Training in the Off-Season - How to Make the Most Out of Your Summer!
Sweet, sweet summertime - lazy days and late nights, sleepovers and family vacations - we look forward to summer as a welcome reward for a productive dance year. While everyone, students and teachers alike, should absolutely enjoy the relaxed pace of the summer season, there is also a wealth of knowledge to be gained from continuing your dance training in between recital and company auditions. IDA judges and teachers Kelsey Nelson, Maddie Kurtz, and Jessica Olinik share with us some exciting ideas for training in the off-season.
“To me, summer is the absolute best time to reinvest in our training!” says Maddie Kurtz, recent MFA graduate of SUNY Brockport. “First, it’s a time when we can let go of stresses related to school and other outside pressures, which allows us to devote all of our time and energy to dancing. Plus, if you’re from an area with a colder climate, the warm weather is ideal for flexibility training, which is an awesome bonus! No matter how amazing our dance teachers are during the year and no matter how much we love our dance families, there’s something about new approaches to teaching, different usages of language, and new environments of students that often make a huge difference in our learning. All it takes is one teacher explaining a concept in a new way for an epiphany to happen—it’s like when you get an awesome critique from a competition wherein a judge happens to say something in a new way that clicks. Our brains and bodies are all different, so the ways in which we process information vary—which means that we need to vary how we attend to our training.” The options for summer training are endless. There are long term summer intensives, drop in classes, workshops, not to mention all the different online venues to explore.
Kelsey Nelson, IDA judge from Tampa, is developing some excellent online training tools for dancers. She explains, “I find that dancers sometimes don't think outside the studio when it comes to training and if they get just a little creative and think outside of only dance, dancers can push themselves and grow all on their own. Consider checking out Youtube to do yoga or even a HITT workout, find a combo you love on someone’s Instagram page and study it to learn it on your own, film yourself or take pictures of yourself in stretches or controlled movements like a passé in rélevé and push yourself to hold it longer, address your technical shortcomings, and work to fix them. The more that a dancer can learn to self evaluate, the stronger and quicker they are to address corrections in class.” Kelsey’s training videos stemmed from her research into cross-training for dancers. This video, filmed exclusively for Impact Dance Adjudicators, is just a sneak peak of the kind of videos Kelsey will be offering:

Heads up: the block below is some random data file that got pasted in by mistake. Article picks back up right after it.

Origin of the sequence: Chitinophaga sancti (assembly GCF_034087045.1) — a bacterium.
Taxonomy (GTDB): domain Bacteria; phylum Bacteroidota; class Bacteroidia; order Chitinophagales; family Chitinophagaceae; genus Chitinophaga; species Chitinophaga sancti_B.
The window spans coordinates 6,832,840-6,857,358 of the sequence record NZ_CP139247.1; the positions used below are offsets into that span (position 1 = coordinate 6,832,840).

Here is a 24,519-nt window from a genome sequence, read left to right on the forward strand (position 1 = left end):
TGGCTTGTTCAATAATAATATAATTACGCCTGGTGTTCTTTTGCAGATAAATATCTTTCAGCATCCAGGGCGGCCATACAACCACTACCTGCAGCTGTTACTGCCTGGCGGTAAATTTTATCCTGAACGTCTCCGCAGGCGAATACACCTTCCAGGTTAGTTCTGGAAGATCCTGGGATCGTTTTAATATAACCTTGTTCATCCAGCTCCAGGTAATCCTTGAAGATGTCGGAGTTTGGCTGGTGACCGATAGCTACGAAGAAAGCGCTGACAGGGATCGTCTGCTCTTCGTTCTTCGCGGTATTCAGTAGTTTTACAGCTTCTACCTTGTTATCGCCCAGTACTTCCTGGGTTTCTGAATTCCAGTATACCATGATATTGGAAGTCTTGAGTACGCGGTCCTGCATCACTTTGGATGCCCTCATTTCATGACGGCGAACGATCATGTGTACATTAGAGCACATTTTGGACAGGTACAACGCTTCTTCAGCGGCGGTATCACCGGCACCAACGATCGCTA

Kelsey, who teaches at Victoria's School of Dance in Riverview, FL, says, “The purpose of this video is to focus on strengthening while you are also stretching and targeting multiple muscle groups and functions at once. When we dance, we have to have an all-encompassing understanding of the body and how to properly use it in movement and technique.” Some other great resources include websites that provide dance instruction. For a reasonable fee, dancers in more remote areas of the country can access classes and combinations from excellent teachers and choreographers at www.danceplug.com. For the tappers, Kaelyn Gray created Tap Dance Tutorials at www.bringtaptothepeople.com, where tap dancers of all levels can learn basics, brush up on old favorites and find inspiration.
Another benefit to training in the summer is the opportunity to try something new. World dance styles, martial arts, partnered dance styles and folk styles are sometimes forgotten about in the dance competition world, but can be incredibly beneficial, not to mention exciting, to learn. Jessica Olinik, dance teacher and IDA judge from Parkesburg, PA, says, “Don’t be afraid to try new things and grow as a dancer. If you really wanted to try Ballroom, take a ballroom class locally. If you’re interested in dancing on a dance team in college, take pom classes and see if there are dance team clinics in your area. Every opportunity a dancer takes not only means growth and development, it also equals new dance friends. Never cut yourself short and grow…that goes for teachers, too!” A great way to keep dance involved in your life during the summer is to watch it! Even if you’re on a family vacation, you can easily find out if there is a local dance company putting on a show. Maddie says, “It’s so important to see as much dance as possible to figure out what excites you (and what doesn’t!) Some of my favorite places to see dance in the summer include the American Dance Festival in North Carolina, The Bates Dance Festival in Maine, Jacob’s Pillow in Massachusetts, and The Joyce Theater in New York City. I’ve seen some incredible—and highly varied—works at all of these venues over the years and look forward to seeing even more and continuing to feel inspired as both a dancer and choreographer!” Many cities have smaller venues that sell reasonably priced tickets, and there are often free festivals happening outside in the summer that offer all kinds of performances. The more varied your viewing experience, the more inspiration you will have to take with you to the studio!
No matter how hard you train in the summer, absolutely make time to relax, recharge, and set goals for the next dance year. Explore your other interests - well rounded people make the best dancers! Eat well, spend time with friends and family, and enjoy the time off, because quicker than you can mark a double pirouette, you’ll be back in class!
Photo & Video Provided By Kelsey Nelson Lack - Studio: Victoria’s School of Dance, Riverview, FL